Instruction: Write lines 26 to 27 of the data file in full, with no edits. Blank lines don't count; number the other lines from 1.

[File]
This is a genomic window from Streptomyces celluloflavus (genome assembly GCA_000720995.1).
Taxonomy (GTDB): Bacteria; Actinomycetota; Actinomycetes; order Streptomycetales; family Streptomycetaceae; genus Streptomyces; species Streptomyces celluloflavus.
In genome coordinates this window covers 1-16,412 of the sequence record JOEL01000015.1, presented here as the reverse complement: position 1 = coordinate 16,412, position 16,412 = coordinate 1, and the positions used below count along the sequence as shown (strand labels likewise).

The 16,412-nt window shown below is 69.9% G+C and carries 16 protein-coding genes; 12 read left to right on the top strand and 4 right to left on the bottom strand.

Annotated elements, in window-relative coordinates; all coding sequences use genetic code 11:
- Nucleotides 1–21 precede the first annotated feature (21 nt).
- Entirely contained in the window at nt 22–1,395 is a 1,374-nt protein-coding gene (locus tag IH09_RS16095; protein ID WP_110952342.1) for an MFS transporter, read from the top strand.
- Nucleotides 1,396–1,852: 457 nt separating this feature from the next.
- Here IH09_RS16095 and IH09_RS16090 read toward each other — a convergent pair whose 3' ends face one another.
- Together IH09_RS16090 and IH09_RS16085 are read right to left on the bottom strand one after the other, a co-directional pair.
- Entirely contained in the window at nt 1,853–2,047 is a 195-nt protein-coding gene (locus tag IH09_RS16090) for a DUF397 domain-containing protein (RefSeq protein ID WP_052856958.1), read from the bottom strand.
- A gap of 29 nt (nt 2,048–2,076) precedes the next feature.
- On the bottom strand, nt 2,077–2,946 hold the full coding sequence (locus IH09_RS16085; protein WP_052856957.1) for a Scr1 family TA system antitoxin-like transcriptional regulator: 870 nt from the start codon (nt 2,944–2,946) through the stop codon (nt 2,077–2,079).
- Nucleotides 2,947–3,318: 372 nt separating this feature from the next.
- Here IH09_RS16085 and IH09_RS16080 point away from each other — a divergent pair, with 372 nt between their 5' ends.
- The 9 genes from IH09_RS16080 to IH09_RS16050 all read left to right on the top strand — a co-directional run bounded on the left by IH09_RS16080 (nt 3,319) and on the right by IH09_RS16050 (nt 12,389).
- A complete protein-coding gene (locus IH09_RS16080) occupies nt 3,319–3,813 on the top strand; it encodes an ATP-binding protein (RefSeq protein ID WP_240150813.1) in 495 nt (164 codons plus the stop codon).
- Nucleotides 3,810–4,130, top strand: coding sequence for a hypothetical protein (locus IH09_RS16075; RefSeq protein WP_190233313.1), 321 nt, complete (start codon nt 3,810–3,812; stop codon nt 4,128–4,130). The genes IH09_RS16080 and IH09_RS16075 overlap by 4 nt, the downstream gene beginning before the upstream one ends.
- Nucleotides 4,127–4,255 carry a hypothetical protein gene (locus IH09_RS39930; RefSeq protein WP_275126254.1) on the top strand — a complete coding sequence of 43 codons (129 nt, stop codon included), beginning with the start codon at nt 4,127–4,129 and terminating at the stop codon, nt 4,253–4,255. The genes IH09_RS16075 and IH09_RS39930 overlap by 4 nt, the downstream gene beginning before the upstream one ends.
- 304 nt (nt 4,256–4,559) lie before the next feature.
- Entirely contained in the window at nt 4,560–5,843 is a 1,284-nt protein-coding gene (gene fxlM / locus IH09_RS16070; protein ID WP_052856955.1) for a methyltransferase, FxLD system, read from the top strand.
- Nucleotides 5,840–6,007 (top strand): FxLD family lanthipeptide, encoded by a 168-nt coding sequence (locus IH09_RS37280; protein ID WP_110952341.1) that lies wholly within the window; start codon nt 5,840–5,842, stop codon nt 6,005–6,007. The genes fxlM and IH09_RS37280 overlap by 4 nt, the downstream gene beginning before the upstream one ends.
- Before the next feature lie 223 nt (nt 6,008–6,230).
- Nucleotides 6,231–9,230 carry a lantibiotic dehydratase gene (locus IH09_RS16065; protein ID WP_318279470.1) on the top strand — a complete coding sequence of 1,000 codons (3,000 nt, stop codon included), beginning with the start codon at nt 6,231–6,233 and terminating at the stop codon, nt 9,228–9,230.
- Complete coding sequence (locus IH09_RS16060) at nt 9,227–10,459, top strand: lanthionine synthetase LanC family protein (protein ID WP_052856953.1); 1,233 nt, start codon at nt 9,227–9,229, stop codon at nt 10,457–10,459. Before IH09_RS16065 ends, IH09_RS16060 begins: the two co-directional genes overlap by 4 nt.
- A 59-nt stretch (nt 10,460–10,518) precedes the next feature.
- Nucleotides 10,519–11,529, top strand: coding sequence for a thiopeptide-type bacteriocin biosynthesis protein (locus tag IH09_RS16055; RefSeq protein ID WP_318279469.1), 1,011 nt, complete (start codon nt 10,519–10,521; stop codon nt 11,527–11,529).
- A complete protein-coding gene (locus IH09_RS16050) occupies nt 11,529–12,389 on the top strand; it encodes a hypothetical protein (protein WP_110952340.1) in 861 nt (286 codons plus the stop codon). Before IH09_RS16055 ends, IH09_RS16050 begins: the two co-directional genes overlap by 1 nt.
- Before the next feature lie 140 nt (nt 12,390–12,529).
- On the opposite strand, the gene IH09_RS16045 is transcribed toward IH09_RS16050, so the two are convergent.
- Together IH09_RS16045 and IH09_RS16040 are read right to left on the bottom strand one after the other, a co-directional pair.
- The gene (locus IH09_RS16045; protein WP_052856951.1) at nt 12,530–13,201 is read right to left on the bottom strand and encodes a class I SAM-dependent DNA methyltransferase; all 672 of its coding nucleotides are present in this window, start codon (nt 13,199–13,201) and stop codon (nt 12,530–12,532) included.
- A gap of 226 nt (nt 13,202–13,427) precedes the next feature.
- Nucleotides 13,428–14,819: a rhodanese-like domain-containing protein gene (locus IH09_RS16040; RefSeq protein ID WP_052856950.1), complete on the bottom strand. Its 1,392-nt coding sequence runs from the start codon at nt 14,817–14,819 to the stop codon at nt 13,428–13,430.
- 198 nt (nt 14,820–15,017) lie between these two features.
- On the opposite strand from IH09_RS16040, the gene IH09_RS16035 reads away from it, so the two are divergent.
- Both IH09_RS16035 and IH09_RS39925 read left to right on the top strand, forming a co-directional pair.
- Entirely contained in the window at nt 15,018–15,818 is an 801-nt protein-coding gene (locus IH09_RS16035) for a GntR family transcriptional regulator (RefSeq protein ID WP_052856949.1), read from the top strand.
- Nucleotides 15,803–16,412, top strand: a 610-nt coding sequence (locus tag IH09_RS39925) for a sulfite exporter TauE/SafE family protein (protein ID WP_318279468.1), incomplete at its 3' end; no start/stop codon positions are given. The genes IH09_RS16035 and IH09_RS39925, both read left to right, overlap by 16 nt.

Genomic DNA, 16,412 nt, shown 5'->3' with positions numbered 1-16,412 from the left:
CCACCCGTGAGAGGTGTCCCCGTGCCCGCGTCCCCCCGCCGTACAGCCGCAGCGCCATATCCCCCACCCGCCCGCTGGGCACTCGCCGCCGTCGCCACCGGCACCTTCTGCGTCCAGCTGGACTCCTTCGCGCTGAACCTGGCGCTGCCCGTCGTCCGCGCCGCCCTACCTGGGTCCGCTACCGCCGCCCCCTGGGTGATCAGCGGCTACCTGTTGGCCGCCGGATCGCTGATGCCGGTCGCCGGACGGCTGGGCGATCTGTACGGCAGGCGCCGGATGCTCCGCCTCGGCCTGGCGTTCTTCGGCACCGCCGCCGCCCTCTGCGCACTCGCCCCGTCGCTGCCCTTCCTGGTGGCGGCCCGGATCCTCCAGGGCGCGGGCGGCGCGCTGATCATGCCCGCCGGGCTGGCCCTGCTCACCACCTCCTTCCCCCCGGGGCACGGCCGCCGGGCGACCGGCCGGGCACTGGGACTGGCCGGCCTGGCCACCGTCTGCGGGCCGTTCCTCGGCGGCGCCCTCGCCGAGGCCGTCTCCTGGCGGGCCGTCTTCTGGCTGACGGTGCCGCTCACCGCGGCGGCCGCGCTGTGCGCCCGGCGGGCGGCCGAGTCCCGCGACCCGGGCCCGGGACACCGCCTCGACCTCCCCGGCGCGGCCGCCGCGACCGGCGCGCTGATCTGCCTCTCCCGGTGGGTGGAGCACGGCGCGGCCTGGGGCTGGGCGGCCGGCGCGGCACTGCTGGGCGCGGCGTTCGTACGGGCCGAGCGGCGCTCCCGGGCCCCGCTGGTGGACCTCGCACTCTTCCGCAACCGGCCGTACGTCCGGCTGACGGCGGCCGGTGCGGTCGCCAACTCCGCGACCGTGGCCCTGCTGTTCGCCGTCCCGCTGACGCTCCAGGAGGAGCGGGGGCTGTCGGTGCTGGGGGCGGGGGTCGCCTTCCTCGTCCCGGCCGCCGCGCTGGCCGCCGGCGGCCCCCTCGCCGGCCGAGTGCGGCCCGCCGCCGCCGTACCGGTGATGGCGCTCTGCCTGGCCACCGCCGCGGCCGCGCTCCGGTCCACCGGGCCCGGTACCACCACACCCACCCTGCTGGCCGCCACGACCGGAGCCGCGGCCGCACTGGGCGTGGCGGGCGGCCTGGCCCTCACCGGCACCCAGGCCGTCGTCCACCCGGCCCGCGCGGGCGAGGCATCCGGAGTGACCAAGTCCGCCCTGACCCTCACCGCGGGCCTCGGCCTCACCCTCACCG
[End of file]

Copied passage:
- A 59-nt stretch (nt 10,460–10,518) precedes the next feature.
- Nucleotides 10,519–11,529, top strand: coding sequence for a thiopeptide-type bacteriocin biosynthesis protein (locus tag IH09_RS16055; RefSeq protein ID WP_318279469.1), 1,011 nt, complete (start codon nt 10,519–10,521; stop codon nt 11,527–11,529).